This may be the year when the US began to fail. The current putrid start for equity markets is not necessarily going to be alleviated simply by time or different monetary manipulations.
However, the markets' weakness can work to investors' advantage if they understand rotational investing.
I've written about this sort of strategy in my book, Financial Freedom: The High Alert Way to Discover Winning and Profitable Investment Ideas.
Rotational investing is basically sector investing. What that means is that you figure out where you are in the investment cycle and try to pick a sector that corresponds to the appropriate economic season.
In some seasons, of course, it may be better to allocate a majority of funds away from the market entirely. And one could argue – based on Roberts's conclusions if nothing else – that this overpriced market is far too volatile to be trusted with significant cash flows.
However, in this case there are equity alternatives, specifically pre-public ones located in the burgeoning cannabis arena. I wrote about this in my previous editorial, "Three Trends for 2016."
In 2016, we've rotated into a tightening season and with more rate hikes likely on the way, equity markets are bound to become more subdued at some point. Some would say we're already there.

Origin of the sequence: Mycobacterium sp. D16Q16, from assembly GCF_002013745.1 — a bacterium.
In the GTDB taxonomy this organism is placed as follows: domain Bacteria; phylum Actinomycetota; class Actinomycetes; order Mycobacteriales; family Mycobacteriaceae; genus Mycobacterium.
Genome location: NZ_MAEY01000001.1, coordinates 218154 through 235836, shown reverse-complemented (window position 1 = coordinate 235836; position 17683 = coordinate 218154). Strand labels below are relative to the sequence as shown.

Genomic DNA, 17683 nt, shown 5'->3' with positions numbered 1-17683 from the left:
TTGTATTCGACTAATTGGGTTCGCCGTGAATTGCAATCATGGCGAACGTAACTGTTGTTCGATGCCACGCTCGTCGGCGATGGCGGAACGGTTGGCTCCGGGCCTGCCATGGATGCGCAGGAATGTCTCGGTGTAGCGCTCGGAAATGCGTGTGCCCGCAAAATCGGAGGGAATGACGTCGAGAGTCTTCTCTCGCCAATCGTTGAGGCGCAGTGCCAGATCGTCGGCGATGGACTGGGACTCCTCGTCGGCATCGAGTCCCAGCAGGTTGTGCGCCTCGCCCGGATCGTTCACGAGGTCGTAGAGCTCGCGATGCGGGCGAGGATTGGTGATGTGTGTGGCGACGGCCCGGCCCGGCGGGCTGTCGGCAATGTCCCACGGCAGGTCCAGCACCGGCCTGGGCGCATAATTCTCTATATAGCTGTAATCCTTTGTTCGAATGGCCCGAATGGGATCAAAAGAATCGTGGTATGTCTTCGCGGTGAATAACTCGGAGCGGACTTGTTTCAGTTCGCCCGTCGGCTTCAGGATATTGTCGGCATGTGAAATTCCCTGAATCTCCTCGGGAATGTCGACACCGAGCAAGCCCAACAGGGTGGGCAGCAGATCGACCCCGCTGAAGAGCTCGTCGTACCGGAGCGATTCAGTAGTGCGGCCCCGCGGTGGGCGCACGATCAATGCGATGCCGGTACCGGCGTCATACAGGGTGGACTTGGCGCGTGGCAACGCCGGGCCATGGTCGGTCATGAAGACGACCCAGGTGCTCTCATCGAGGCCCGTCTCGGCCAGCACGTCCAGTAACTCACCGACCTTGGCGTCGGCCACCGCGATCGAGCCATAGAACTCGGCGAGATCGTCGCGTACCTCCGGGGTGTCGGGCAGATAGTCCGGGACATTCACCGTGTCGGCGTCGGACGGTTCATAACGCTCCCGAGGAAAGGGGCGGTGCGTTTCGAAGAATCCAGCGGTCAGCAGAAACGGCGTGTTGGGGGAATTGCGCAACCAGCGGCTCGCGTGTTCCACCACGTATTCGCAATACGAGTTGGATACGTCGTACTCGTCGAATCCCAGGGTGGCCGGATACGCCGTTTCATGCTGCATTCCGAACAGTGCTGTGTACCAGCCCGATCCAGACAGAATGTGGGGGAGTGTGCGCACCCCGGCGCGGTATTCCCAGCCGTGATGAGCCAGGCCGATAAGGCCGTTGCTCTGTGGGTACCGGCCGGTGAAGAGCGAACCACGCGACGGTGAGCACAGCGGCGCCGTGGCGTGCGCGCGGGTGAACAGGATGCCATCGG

Alternative investments, as I explained last week, are going to become more attractive to many – including farmland, water rights and elements of what we call "lifestyle insurance" such as second homes in various attractive regions of the globe.
One area I devoted considerable space to last week was the idea of pre-public cannabis exposure. The industry is growing and whitening at a fairly steady pace and the UN's UNGASS meeting in April 2016 will probably give both medical and adult-use recreational cannabis markets a significant boost.
Change is in the air, I wrote, and that change will inevitably mean large profits for those strategically positioned in the right locales – and just as importantly, in the right sectors.
Cannabis may be the dotcom sector of this second decade, though profits may be taken privately rather than publicly depending on how the industry evolves – and how attractive the public markets are.
What's most persuasive to me is that over the decade a whole new industry is going to be built and some will become fabulously wealthy from it. There are so many uses for cannabis that one might suggest it constitutes several industries not just one.
I really can't think of any similar situation. Even when alcohol was re-legalized in the 1930s, the opportunity was fairly streamlined. Booze was for drinking.
But cannabis is another kind of opportunity. It's a vast and proven market that has languished for more than 50 years. The opportunities are almost endless.
Call cannabis a bright spot, especially when contemplating Roberts's analysis of US economic fundamentals. The nation may not be able to sustain its stock boom but as Doug Casey is fond of saying, "There's always a bull market somewhere."
In this case, think cannabis.